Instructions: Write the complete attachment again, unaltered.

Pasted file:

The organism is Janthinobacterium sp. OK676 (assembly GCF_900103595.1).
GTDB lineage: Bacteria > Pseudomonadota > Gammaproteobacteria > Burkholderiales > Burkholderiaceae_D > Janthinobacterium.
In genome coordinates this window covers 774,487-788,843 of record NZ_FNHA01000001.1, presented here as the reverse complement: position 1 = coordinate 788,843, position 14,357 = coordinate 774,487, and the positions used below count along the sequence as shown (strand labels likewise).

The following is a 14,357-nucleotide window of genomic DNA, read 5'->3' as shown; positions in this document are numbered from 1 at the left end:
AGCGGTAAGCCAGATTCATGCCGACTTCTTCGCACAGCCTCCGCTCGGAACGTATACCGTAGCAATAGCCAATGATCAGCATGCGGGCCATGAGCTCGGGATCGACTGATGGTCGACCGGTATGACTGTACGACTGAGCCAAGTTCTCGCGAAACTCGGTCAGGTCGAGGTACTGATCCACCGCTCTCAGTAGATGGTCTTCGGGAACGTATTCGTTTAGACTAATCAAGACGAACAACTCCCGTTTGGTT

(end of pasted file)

The organism is Janthinobacterium sp. OK676 (assembly GCF_900103595.1).
GTDB lineage: Bacteria > Pseudomonadota > Gammaproteobacteria > Burkholderiales > Burkholderiaceae_D > Janthinobacterium.
In genome coordinates this window covers 774,487-788,843 of record NZ_FNHA01000001.1, presented here as the reverse complement: position 1 = coordinate 788,843, position 14,357 = coordinate 774,487, and the positions used below count along the sequence as shown (strand labels likewise).

The following is a 14,357-nucleotide window of genomic DNA, read 5'->3' as shown; positions in this document are numbered from 1 at the left end:
AGCGGTAAGCCAGATTCATGCCGACTTCTTCGCACAGCCTCCGCTCGGAACGTATACCGTAGCAATAGCCAATGATCAGCATGCGGGCCATGAGCTCGGGATCGACTGATGGTCGACCGGTATGACTGTACGACTGAGCCAAGTTCTCGCGAAACTCGGTCAGGTCGAGGTACTGATCCACCGCTCTCAGTAGATGGTCTTCGGGAACGTATTCGTTTAGACTAATCAAGACGAACAACTCCCGTTTGGTT